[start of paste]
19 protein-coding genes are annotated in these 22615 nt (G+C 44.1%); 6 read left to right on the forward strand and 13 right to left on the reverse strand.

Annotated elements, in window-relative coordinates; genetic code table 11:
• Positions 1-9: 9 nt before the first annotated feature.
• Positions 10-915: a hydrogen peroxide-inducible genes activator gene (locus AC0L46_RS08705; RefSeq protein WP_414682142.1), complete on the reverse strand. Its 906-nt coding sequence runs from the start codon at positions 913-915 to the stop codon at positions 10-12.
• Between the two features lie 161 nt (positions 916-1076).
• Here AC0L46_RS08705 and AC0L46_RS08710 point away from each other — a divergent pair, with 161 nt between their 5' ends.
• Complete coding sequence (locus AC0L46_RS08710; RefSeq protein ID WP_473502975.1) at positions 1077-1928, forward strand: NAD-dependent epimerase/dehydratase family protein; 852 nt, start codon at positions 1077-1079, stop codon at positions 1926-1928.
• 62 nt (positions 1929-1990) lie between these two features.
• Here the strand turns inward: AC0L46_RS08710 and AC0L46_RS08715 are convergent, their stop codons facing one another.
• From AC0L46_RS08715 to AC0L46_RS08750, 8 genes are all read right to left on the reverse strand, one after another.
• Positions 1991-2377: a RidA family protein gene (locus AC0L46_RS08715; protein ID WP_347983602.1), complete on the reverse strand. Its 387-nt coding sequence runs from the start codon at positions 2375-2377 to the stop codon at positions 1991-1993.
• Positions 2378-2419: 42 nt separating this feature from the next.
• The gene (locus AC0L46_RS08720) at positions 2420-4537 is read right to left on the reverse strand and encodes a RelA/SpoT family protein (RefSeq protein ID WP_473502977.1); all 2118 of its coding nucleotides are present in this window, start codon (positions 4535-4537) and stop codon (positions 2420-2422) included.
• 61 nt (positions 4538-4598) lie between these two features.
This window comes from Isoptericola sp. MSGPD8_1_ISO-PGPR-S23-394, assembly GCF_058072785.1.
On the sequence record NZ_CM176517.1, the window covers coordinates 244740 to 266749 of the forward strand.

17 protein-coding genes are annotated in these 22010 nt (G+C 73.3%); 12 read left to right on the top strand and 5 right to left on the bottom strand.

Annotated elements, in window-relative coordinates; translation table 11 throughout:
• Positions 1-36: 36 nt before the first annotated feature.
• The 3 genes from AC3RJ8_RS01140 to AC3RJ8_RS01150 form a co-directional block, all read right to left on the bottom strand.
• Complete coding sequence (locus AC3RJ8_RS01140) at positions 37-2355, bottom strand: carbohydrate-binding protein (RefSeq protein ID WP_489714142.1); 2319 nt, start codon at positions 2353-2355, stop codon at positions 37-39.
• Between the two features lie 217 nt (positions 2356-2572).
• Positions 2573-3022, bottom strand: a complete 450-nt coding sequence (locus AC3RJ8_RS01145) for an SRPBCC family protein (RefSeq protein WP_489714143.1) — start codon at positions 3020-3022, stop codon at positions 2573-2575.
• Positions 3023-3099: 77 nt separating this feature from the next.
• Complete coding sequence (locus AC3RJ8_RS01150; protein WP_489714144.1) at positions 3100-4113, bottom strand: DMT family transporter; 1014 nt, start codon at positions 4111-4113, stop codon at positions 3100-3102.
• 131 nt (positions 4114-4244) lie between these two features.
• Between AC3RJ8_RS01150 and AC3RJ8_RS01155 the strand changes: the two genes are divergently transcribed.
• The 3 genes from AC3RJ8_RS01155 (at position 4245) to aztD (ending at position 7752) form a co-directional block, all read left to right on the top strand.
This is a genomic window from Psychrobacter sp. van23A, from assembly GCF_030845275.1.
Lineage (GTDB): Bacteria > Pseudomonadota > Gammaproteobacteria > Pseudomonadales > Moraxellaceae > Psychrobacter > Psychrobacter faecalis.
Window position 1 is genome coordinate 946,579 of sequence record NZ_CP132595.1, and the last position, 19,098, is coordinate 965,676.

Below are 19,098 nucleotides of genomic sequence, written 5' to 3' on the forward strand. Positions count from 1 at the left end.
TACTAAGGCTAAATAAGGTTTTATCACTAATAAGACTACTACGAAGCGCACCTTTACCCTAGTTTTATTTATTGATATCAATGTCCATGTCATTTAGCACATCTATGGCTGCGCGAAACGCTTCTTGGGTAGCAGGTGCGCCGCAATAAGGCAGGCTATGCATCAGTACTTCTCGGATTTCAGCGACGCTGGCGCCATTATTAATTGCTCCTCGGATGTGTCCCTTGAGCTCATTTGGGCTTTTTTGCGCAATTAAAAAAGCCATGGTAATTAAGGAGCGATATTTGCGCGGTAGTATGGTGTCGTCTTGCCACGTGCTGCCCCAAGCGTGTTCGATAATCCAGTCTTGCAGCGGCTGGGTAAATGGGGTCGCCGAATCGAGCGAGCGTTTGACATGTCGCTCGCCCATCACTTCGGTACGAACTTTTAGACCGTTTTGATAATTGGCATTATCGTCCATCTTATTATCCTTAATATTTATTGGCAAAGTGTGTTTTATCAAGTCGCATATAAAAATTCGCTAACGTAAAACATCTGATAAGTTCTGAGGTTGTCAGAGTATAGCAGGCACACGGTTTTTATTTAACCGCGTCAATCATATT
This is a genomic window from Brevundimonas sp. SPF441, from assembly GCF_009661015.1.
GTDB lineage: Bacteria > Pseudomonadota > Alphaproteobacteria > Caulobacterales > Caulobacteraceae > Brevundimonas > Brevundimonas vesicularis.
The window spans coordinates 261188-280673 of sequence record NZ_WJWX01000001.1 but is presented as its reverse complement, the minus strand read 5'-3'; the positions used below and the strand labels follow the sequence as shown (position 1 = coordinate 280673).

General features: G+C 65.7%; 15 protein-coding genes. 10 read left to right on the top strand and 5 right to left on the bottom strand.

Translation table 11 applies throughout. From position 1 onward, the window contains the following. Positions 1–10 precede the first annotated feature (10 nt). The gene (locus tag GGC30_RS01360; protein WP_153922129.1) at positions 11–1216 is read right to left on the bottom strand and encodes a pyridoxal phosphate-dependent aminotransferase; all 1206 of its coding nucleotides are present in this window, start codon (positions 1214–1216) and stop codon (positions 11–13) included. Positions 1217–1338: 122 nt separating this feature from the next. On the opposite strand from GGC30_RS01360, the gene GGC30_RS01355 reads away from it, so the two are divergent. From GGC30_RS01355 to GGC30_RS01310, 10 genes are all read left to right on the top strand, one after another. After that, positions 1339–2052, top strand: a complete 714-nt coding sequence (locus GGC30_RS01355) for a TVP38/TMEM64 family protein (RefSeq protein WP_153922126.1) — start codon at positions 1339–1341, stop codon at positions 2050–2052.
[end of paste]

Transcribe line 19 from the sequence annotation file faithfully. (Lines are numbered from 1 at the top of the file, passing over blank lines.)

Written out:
• Positions 1-36: 36 nt before the first annotated feature.